When C is teething, it doesn’t matter what I do - we’re just screwed no matter what. Every time she gets another tooth, it’s like someone is boring a hole in her head with an ice pick. She can’t take her naps, she can’t sleep, she throws tantrums over everything, and is totally miserable. Which, in turn, makes everyone around her completely miserable as well. This goes on for weeks for each tooth. She now has six. Out of twenty.
The only thing that keeps me from completely losing my patience is empathy. Because the only person who has it worse than me is this little child, who can’t communicate and is often overtired and in pain. But even though that often keeps me from losing my patience, it doesn’t make things any easier.
Weeks like this are absolutely awful. A friend of ours came over this weekend, and I burst into tears, saying, "I don't feel like it's gotten any easier. It's just a different type of hideous than it was when she had colic." This are my low-down moments. My moments when I am depressed, hopeless, and actually angry at an innocent child. When I forget how to keep it in perspective that my child isn't laying in a hospital bed somewhere. After a bit of sleep or even one hour of sweetness from her, I feel better and know that it has, actually, gotten easier. She can't communicate well, but at least she can tell me she's hungry or wants milk. She can walk. That's better than the colic. Also, she's cuter than she was then, which helps. ;)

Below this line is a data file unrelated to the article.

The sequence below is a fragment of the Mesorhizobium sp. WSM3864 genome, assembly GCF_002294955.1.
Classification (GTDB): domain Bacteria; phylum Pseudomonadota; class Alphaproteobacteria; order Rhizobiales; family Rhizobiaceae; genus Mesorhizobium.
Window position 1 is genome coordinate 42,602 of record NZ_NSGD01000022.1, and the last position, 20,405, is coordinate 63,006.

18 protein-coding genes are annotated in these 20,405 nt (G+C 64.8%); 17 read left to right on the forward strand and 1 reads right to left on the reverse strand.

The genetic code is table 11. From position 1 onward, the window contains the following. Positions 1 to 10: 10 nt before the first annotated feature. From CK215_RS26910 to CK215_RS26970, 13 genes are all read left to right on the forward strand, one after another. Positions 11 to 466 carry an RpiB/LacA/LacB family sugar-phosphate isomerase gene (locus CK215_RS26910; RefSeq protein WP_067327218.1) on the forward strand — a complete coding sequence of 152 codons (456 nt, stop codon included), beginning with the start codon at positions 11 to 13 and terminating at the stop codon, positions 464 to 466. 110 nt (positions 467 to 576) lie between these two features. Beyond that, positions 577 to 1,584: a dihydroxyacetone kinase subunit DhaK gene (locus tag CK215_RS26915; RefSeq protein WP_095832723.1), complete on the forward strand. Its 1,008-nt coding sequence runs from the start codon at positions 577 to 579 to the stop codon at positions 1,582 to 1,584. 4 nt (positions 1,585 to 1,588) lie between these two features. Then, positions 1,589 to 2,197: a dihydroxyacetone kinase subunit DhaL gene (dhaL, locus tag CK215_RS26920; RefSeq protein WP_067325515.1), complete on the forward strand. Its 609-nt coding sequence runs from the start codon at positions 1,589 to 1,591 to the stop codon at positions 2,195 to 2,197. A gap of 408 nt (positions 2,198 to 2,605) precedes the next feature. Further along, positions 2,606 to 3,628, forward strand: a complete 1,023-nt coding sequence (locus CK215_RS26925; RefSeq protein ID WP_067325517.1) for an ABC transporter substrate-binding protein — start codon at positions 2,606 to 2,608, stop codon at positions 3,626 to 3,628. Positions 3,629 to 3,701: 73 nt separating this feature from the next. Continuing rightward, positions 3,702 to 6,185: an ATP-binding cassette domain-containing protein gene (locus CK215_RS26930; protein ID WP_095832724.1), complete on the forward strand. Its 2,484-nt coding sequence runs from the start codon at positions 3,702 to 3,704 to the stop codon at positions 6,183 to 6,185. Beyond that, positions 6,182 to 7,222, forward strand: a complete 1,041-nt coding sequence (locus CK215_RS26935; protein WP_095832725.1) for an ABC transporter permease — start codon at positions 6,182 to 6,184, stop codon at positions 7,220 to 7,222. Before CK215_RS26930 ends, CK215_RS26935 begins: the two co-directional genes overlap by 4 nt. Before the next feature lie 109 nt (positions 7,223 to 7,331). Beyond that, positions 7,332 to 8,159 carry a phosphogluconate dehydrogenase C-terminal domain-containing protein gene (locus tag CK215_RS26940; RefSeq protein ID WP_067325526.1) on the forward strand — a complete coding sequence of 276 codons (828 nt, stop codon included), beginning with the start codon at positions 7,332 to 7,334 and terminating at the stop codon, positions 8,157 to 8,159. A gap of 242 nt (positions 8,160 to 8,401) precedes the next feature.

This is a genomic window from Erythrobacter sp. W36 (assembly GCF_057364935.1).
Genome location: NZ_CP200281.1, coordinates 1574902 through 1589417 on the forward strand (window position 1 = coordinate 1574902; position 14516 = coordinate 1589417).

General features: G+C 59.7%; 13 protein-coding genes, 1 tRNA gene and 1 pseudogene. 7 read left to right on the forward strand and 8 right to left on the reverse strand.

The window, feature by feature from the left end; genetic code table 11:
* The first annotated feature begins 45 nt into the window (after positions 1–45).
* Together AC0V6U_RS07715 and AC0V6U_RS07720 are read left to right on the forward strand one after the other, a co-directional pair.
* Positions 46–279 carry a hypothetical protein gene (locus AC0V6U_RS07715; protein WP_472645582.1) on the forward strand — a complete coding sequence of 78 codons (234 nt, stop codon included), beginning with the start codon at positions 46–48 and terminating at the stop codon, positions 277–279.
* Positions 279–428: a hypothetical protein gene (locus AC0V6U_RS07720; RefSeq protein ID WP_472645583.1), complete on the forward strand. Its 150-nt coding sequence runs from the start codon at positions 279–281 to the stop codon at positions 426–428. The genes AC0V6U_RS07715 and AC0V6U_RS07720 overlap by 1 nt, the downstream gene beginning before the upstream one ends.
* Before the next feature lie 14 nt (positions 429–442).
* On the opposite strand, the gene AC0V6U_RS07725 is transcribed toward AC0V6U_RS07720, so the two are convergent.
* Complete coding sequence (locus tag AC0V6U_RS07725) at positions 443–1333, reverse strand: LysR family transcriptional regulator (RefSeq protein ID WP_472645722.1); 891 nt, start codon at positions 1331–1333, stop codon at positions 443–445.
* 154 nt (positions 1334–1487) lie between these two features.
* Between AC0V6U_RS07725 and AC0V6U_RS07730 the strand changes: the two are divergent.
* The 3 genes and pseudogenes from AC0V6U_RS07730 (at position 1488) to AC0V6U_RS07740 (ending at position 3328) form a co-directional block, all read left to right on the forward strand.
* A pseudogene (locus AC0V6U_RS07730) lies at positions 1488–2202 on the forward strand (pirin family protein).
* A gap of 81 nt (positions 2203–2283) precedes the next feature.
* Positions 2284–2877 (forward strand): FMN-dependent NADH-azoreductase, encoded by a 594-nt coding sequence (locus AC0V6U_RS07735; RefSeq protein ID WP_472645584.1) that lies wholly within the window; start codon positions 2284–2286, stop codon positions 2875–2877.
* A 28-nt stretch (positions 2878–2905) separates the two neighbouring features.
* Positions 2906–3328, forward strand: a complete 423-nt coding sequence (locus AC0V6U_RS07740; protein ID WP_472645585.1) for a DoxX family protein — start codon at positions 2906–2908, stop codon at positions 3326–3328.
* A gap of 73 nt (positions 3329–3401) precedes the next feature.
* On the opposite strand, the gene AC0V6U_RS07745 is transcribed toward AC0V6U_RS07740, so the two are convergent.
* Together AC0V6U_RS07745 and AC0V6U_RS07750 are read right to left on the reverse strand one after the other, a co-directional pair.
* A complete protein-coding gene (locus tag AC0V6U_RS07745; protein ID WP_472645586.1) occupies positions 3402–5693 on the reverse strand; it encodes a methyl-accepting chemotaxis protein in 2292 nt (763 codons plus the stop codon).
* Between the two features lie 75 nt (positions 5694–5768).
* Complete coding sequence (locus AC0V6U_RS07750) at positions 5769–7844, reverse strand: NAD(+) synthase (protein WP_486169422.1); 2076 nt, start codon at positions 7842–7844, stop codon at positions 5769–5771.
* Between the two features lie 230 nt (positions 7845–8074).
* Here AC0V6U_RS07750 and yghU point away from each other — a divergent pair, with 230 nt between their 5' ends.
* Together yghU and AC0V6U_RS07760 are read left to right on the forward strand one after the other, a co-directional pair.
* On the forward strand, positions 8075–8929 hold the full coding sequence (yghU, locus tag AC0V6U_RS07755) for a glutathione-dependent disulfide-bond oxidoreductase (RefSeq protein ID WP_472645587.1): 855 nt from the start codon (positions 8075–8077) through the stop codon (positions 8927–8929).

When parents say, "it never gets any easier, just hard in a different way," I am praying to god that they have "easy" children, and that their "hard" is my easy or even sorta-hard. Because if it's this hard forever - OMG, I need some help. Friends with spirited children tell me that it does get easier, once they can communicate better. I am hoping they're right.